“She either has a great deal of control or no control at all over her powers,” Tom noted.

“She doesn’t seem to sleep consistently as a wolf or a human.”

“She has some control. She told me one time that sleeping as a wolf is more comfortable for her.”

“Huh. How do you communicate with her?”

“We used to have a telepath with us, and he was super helpful. After he left, though, we just kind of learned to understand her.”

“I see.”

The little girl stirred from her slumber, stretching and yawning. Her newly awakened eyes caught sight of a butterfly, and she began chasing it around the clearing.

“So, how did you guys find her?” Tom inquired.

“We were camped outside of Carrion, seeking aide from the townsfolk, when a little girl wandered straight into the heart of our camp. We brought her into town with us thinking she might be lost, but we were met only with anger and fear. Apparently, since she was an abomination, they feared it would bring ill fortune to the village. Some of the more compassionate villagers asked us to take care of her. We agreed, of course.”

“Wow, how could you do that to a child? Sending her out into the wilderness like that. They should be ashamed of themselves.”

“It makes some sense. Haven’t you ever been afraid of something you can’t understand?”

“No. Afraid of heights? Sure. Snakes? You betchya. Letting people down? Absolutely. But things I don’t understand? Never. On the contrary, the fact that I can’t understand them just makes me want to understand. Furthermore, a human is a human is a human. Just because you’re a little different doesn’t mean you should be treated like a monster. It makes me angry, but more than that it makes me sad.”

“That’s so strange.”

“Is it?”

“I…we’re so used to being hated, reviled, treated as subhuman beasts. It’s…refreshing to have someone look at us as if we’re normal. It’s strange.”

“Well, I guess I’m just strange.”

“We really can trust you, can’t we?” Grace admitted thoughtfully.

“I suppose I wouldn’t be much good if you couldn’t.”

No one seemed to have heard this conversation, so Grace decided she’d keep it as her little secret. The cart was packed by the time their conversation had concluded, so they promptly left. The rest of the morning went by uneventfully, with some banter about Tom and Amelia, which was met by a few counterattacks directed at Dennis and Grace. Before too long, Ramsthrone came into view. As he had done before, Tom used his sigil to enter the city, and the entire company found itself at Tom’s mansion before the afternoon had turned into evening.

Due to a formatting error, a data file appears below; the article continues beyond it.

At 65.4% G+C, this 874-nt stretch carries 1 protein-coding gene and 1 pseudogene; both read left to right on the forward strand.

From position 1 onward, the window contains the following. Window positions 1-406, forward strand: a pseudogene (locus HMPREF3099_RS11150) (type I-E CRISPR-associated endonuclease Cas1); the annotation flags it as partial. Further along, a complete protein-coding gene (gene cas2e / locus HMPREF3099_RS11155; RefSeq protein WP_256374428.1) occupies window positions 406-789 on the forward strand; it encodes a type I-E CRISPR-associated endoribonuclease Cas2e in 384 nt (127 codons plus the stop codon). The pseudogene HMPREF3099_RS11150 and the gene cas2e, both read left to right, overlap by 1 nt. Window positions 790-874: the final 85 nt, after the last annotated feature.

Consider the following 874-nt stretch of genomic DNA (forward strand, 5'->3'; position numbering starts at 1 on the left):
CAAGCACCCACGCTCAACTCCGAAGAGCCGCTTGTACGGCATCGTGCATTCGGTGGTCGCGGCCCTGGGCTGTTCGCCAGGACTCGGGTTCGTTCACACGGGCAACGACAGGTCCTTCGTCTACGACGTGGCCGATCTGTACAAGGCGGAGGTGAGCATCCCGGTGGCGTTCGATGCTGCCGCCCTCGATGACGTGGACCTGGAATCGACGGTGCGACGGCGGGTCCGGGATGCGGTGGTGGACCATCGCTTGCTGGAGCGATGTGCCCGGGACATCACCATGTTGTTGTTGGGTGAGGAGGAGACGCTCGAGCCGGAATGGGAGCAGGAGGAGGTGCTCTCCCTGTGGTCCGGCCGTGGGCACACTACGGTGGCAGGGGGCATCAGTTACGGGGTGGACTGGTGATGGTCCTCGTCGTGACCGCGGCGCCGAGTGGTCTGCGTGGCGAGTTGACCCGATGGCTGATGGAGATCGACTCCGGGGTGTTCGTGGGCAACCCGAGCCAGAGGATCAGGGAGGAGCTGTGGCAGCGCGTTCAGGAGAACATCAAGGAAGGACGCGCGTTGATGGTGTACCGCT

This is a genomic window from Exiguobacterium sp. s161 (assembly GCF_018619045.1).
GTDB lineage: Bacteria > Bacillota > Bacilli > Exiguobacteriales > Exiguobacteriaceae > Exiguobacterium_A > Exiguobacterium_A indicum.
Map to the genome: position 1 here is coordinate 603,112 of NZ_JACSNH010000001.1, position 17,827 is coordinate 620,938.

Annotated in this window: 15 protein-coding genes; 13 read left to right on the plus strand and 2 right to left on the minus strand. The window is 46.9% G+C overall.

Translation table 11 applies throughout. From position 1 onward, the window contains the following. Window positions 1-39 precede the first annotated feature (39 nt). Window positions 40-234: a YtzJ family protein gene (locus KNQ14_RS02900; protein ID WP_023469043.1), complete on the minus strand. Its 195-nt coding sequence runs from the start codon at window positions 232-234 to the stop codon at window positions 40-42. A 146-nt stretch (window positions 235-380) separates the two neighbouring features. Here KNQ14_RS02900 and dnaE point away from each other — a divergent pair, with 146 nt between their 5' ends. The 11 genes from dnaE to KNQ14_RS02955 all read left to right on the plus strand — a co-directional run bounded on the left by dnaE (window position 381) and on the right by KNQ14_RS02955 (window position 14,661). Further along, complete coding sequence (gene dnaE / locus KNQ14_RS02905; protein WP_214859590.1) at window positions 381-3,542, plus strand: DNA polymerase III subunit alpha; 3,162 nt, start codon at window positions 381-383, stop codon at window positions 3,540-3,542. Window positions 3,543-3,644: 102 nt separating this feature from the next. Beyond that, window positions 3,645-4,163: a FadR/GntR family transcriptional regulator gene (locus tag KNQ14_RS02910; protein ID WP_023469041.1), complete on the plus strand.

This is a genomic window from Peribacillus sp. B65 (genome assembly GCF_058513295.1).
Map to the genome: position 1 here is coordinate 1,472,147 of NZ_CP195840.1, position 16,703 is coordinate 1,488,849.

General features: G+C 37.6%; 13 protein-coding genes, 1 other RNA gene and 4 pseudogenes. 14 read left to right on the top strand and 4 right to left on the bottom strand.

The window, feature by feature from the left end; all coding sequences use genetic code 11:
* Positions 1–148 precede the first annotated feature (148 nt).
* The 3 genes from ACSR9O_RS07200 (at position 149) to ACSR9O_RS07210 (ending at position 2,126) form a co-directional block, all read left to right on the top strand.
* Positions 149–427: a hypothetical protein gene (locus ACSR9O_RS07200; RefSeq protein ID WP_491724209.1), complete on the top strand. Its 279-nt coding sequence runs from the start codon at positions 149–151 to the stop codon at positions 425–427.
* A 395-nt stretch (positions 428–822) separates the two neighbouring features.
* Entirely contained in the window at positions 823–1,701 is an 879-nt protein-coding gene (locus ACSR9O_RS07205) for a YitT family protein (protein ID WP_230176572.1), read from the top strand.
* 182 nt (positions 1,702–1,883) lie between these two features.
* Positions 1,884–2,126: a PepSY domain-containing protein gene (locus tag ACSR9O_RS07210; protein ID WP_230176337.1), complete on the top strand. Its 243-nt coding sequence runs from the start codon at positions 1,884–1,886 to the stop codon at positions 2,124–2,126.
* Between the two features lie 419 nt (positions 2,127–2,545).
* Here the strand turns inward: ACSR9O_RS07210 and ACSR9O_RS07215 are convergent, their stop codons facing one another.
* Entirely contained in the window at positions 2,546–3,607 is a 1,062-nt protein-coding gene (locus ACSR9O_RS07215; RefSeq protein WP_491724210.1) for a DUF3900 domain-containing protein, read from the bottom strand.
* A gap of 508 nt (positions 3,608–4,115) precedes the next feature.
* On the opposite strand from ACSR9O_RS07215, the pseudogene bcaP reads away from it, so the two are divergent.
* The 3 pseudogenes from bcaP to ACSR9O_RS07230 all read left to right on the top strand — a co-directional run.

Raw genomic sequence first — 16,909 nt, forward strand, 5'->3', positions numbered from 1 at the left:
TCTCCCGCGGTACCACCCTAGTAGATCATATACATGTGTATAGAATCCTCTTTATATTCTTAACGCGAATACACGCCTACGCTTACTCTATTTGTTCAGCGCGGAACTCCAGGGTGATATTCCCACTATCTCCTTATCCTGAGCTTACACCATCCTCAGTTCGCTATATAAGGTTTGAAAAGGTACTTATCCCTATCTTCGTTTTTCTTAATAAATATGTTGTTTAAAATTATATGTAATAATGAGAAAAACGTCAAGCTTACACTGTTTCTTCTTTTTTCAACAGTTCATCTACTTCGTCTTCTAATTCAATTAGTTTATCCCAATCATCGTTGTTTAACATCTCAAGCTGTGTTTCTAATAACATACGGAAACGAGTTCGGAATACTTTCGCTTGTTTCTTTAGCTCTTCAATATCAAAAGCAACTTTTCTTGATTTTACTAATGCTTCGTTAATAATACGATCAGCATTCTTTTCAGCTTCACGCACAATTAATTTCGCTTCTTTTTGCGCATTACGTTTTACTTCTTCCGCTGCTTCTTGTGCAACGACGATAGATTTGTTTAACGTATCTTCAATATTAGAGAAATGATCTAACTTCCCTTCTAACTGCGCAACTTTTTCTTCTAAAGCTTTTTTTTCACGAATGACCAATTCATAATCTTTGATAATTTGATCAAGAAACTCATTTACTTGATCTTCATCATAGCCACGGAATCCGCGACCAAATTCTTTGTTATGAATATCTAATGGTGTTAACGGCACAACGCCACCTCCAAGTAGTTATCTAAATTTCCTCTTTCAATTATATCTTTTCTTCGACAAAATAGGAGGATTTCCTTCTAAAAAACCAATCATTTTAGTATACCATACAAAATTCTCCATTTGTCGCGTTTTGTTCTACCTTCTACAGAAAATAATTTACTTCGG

“Well, this is my humble abode,” he said when they had gotten off the cart.

“Humble, indeed,” Amelia said sarcastically.

“Isn’t it nice?” Collin replied sincerely.

“This is truly shocking. I didn’t expect you to have a home this ritzy,” Dennis uttered with as much condescension as he could muster.

“Allow me to head in first, to make sure my boarder isn’t too surprised,” Tom declared as he entered the mansion. “Hey, Aaron, we have guests!”

A muffled voice came from the second floor, presumably with the door to his room closed. Tom explored his home a little before inviting the waiting travelers inside. This turned out to be a wise endeavor, as he found a number of artifacts adorning his halls that he had not purchased.

“Did he really steal all this stuff?” he whispered to himself as he approached a gem encrusted golden egg.

“Yes,” Aaron replied, materializing behind Tom. “Don’t…touch that.”

“Why not?”

“It’s um, cursed. Yeah, let’s go with that.”


“Yes! Wait, no. Better yet, it hatches into a vile insect that crawls into people’s brains and eats them alive.”

“It’s for a job, isn’t it?”

“Yes. Don’t touch it. If I deliver it in one piece, I can put off my other jobs for weeks.”

“Alright, then. Well, as I said, we have guests. I picked up another job while I was on my last job, so I brought them back here to discuss terms.”

“I don’t care. Just don’t touch the egg.”

“Fine. I’m going to bring them in.”

Tom left his house long enough to beckon to his new roommates.

“I welcome you to my home. I spend as little time here as I can, but I know my way around. All the rooms are upstairs. Collin is currently staying in one of the guest rooms, and I imagine he would like to stay there. Aaron is staying in another. Best not try to deal with him. That leaves one room open. I imagine Grace and Dennis will want to share that one?”

Tom asked this question innocently, but it still received a matching set of scowls. They did not object, however.

“Ooh, how romantic,” Amelia mocked.

“Sorry, just trying to make things easier. Anyways, that does still leave us with one extra person to deal with—I’m assuming Rydia will be staying with Grace and Dennis.”

“I guess that means Amelia has no choice but to stay with Tom for the night,” Grace vengefully sneered.

“Get your mind out of the gutter,” Amelia chided. “Wouldn’t the master bedroom have room for two, though, Tom?”

“Well, yes, but that would mean us sharing a bed and a bathroom. And I’m pretty sure that no matter how good of friends we are, you don’t really want me to see you naked or even scantily clad.”

“You raise a valid point.”

“I can take a couch downstairs,” Tom offered.

“Actually,” Collin interjected, “I was hoping to spend some time in your library, Tom. I am aware of the fact that you keep a hammock in your study, and I am rather fond of hammocks. Perhaps I could relocate, giving Amelia a room for her own.”

“I have no issue with it.”


The rest of the afternoon went by rather uneventfully, and, after a hearty supper, Tom gathered the company in the hall to plan their journey.

“Why am I here?” Aaron objected half-heartedly. “I’d rather go back to sleep. This is inconvenient.”